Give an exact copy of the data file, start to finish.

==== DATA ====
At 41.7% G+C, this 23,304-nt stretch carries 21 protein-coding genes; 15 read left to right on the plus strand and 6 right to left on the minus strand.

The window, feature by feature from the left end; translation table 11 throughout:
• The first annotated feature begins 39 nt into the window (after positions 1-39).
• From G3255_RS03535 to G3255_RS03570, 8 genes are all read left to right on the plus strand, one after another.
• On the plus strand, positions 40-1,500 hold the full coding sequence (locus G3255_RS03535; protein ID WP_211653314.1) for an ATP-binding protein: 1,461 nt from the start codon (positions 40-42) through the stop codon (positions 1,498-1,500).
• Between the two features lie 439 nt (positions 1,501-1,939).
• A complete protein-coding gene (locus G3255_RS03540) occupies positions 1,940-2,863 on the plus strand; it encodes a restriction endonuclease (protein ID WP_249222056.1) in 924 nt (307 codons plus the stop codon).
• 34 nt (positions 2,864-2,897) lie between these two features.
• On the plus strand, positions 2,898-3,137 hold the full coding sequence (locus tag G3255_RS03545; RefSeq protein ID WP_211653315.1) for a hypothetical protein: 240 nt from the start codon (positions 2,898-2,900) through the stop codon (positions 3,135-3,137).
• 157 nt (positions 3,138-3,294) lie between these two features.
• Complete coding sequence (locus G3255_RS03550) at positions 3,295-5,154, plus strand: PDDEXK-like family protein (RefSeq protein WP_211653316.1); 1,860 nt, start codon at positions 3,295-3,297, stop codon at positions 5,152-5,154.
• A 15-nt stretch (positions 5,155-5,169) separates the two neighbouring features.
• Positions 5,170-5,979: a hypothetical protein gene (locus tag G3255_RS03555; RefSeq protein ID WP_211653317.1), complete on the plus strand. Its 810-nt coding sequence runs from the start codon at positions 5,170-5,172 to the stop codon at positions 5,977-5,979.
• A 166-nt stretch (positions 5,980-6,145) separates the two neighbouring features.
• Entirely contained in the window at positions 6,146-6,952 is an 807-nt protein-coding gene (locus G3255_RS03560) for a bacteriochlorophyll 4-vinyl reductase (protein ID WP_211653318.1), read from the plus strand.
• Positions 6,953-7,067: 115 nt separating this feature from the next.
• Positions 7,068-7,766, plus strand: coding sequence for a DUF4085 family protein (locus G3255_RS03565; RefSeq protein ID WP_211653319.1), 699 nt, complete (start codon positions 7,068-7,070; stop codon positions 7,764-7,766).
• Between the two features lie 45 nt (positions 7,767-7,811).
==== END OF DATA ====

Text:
At 41.7% G+C, this 23,304-nt stretch carries 21 protein-coding genes; 15 read left to right on the plus strand and 6 right to left on the minus strand.

The window, feature by feature from the left end; translation table 11 throughout:
• The first annotated feature begins 39 nt into the window (after positions 1-39).
• From G3255_RS03535 to G3255_RS03570, 8 genes are all read left to right on the plus strand, one after another.
• On the plus strand, positions 40-1,500 hold the full coding sequence (locus G3255_RS03535; protein ID WP_211653314.1) for an ATP-binding protein: 1,461 nt from the start codon (positions 40-42) through the stop codon (positions 1,498-1,500).
• Between the two features lie 439 nt (positions 1,501-1,939).
• A complete protein-coding gene (locus G3255_RS03540) occupies positions 1,940-2,863 on the plus strand; it encodes a restriction endonuclease (protein ID WP_249222056.1) in 924 nt (307 codons plus the stop codon).
• 34 nt (positions 2,864-2,897) lie between these two features.
• On the plus strand, positions 2,898-3,137 hold the full coding sequence (locus tag G3255_RS03545; RefSeq protein ID WP_211653315.1) for a hypothetical protein: 240 nt from the start codon (positions 2,898-2,900) through the stop codon (positions 3,135-3,137).
• 157 nt (positions 3,138-3,294) lie between these two features.
• Complete coding sequence (locus G3255_RS03550) at positions 3,295-5,154, plus strand: PDDEXK-like family protein (RefSeq protein WP_211653316.1); 1,860 nt, start codon at positions 3,295-3,297, stop codon at positions 5,152-5,154.
• A 15-nt stretch (positions 5,155-5,169) separates the two neighbouring features.
• Positions 5,170-5,979: a hypothetical protein gene (locus tag G3255_RS03555; RefSeq protein ID WP_211653317.1), complete on the plus strand. Its 810-nt coding sequence runs from the start codon at positions 5,170-5,172 to the stop codon at positions 5,977-5,979.
• A 166-nt stretch (positions 5,980-6,145) separates the two neighbouring features.
• Entirely contained in the window at positions 6,146-6,952 is an 807-nt protein-coding gene (locus G3255_RS03560) for a bacteriochlorophyll 4-vinyl reductase (protein ID WP_211653318.1), read from the plus strand.
• Positions 6,953-7,067: 115 nt separating this feature from the next.
• Positions 7,068-7,766, plus strand: coding sequence for a DUF4085 family protein (locus G3255_RS03565; RefSeq protein ID WP_211653319.1), 699 nt, complete (start codon positions 7,068-7,070; stop codon positions 7,764-7,766).
• Between the two features lie 45 nt (positions 7,767-7,811).